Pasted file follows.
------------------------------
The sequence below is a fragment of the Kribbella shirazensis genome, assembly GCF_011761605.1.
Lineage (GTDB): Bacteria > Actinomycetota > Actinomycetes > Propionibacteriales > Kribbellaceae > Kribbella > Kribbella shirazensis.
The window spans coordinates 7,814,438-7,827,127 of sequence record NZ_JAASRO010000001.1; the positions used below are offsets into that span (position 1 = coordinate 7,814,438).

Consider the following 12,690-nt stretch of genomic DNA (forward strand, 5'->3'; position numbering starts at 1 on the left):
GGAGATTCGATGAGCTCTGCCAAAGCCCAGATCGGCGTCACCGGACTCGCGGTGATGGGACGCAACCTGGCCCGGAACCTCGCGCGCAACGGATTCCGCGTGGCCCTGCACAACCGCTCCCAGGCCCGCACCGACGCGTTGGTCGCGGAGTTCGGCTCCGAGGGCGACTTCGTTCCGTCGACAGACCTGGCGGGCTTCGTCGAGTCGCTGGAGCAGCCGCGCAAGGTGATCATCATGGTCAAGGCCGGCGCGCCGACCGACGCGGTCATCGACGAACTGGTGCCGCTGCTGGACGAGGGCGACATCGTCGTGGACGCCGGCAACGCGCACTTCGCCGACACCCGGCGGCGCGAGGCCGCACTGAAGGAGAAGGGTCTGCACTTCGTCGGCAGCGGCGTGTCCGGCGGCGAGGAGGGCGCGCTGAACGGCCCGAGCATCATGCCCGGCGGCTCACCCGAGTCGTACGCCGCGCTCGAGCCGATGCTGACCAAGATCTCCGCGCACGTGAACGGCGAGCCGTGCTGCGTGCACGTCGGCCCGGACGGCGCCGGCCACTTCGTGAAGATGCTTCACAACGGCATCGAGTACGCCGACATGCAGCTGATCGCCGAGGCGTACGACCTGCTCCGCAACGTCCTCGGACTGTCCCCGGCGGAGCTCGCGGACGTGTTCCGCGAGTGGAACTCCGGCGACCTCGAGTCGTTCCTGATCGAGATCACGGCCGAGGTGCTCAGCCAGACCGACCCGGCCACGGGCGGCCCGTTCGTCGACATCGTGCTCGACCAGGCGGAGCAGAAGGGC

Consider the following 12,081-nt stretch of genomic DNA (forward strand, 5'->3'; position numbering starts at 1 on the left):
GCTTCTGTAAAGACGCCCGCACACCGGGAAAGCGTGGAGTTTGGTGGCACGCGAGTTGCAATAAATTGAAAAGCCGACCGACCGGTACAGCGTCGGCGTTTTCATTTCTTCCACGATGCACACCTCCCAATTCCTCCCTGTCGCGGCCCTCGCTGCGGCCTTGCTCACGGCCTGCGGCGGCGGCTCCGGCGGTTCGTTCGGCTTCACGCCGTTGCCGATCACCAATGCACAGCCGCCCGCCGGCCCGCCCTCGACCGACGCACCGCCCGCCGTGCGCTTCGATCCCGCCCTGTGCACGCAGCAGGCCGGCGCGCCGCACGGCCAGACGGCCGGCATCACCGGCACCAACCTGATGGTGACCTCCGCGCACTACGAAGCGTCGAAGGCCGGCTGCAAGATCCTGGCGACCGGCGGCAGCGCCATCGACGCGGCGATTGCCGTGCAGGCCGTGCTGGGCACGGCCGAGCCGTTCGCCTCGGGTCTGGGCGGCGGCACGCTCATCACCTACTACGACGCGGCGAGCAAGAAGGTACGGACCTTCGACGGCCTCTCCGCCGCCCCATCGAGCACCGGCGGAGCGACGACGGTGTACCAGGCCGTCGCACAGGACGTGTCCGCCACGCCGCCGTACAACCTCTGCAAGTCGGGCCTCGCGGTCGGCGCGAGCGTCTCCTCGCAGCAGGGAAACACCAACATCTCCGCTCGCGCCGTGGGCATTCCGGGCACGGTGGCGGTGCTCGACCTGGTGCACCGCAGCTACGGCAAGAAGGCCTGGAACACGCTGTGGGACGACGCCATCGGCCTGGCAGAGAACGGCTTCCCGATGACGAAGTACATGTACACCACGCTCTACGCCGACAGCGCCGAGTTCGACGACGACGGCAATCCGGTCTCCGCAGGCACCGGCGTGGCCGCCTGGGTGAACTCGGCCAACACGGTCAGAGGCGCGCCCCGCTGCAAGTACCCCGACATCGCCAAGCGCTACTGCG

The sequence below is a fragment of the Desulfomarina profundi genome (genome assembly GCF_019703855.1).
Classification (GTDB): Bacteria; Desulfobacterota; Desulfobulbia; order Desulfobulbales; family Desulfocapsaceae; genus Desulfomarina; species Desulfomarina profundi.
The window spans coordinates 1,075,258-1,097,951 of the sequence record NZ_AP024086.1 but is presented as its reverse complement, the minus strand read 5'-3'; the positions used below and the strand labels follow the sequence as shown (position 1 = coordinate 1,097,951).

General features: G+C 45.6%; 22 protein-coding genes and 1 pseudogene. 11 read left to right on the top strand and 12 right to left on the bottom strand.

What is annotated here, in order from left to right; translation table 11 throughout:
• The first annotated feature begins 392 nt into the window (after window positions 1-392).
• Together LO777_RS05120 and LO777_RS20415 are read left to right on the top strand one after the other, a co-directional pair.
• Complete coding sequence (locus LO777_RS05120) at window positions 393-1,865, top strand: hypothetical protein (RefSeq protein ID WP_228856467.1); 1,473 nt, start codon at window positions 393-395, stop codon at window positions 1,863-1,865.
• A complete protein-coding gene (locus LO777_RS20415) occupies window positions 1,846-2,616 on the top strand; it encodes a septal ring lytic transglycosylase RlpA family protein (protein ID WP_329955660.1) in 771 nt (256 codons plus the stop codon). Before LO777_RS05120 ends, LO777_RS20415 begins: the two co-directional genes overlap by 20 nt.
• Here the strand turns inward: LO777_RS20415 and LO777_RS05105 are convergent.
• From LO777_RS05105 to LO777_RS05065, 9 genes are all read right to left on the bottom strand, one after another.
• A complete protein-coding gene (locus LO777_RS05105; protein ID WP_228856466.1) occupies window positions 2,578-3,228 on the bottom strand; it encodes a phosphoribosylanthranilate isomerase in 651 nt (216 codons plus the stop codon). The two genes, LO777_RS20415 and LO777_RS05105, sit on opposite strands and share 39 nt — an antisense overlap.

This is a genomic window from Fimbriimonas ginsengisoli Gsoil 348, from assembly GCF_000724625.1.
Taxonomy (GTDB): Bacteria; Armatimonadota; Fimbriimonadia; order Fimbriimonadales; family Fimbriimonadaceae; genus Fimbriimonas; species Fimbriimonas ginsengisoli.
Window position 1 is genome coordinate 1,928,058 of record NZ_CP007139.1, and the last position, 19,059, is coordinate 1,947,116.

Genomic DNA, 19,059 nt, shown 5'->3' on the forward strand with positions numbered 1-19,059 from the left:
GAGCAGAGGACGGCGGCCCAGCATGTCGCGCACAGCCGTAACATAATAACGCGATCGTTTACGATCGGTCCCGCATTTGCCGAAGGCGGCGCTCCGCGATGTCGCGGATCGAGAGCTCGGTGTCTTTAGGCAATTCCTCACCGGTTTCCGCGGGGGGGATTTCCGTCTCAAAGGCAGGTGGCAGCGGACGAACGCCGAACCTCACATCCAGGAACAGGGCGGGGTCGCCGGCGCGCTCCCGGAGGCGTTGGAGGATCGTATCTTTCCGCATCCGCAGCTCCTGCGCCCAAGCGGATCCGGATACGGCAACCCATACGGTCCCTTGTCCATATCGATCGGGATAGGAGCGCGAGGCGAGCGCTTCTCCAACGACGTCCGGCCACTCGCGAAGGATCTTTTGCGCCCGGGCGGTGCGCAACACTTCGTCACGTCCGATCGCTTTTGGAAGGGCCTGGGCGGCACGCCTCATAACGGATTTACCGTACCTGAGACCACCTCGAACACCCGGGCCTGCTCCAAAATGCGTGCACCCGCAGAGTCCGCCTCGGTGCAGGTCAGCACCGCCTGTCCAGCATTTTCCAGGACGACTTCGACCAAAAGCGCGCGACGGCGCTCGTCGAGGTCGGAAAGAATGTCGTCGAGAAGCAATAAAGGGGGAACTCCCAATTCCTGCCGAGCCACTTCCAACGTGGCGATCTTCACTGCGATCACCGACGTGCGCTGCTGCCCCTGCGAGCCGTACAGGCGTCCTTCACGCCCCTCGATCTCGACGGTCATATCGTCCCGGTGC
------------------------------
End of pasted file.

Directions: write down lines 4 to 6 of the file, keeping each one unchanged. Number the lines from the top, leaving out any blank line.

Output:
Consider the following 12,690-nt stretch of genomic DNA (forward strand, 5'->3'; position numbering starts at 1 on the left):
GGAGATTCGATGAGCTCTGCCAAAGCCCAGATCGGCGTCACCGGACTCGCGGTGATGGGACGCAACCTGGCCCGGAACCTCGCGCGCAACGGATTCCGCGTGGCCCTGCACAACCGCTCCCAGGCCCGCACCGACGCGTTGGTCGCGGAGTTCGGCTCCGAGGGCGACTTCGTTCCGTCGACAGACCTGGCGGGCTTCGTCGAGTCGCTGGAGCAGCCGCGCAAGGTGATCATCATGGTCAAGGCCGGCGCGCCGACCGACGCGGTCATCGACGAACTGGTGCCGCTGCTGGACGAGGGCGACATCGTCGTGGACGCCGGCAACGCGCACTTCGCCGACACCCGGCGGCGCGAGGCCGCACTGAAGGAGAAGGGTCTGCACTTCGTCGGCAGCGGCGTGTCCGGCGGCGAGGAGGGCGCGCTGAACGGCCCGAGCATCATGCCCGGCGGCTCACCCGAGTCGTACGCCGCGCTCGAGCCGATGCTGACCAAGATCTCCGCGCACGTGAACGGCGAGCCGTGCTGCGTGCACGTCGGCCCGGACGGCGCCGGCCACTTCGTGAAGATGCTTCACAACGGCATCGAGTACGCCGACATGCAGCTGATCGCCGAGGCGTACGACCTGCTCCGCAACGTCCTCGGACTGTCCCCGGCGGAGCTCGCGGACGTGTTCCGCGAGTGGAACTCCGGCGACCTCGAGTCGTTCCTGATCGAGATCACGGCCGAGGTGCTCAGCCAGACCGACCCGGCCACGGGCGGCCCGTTCGTCGACATCGTGCTCGACCAGGCGGAGCAGAAGGGC

Consider the following 12,081-nt stretch of genomic DNA (forward strand, 5'->3'; position numbering starts at 1 on the left):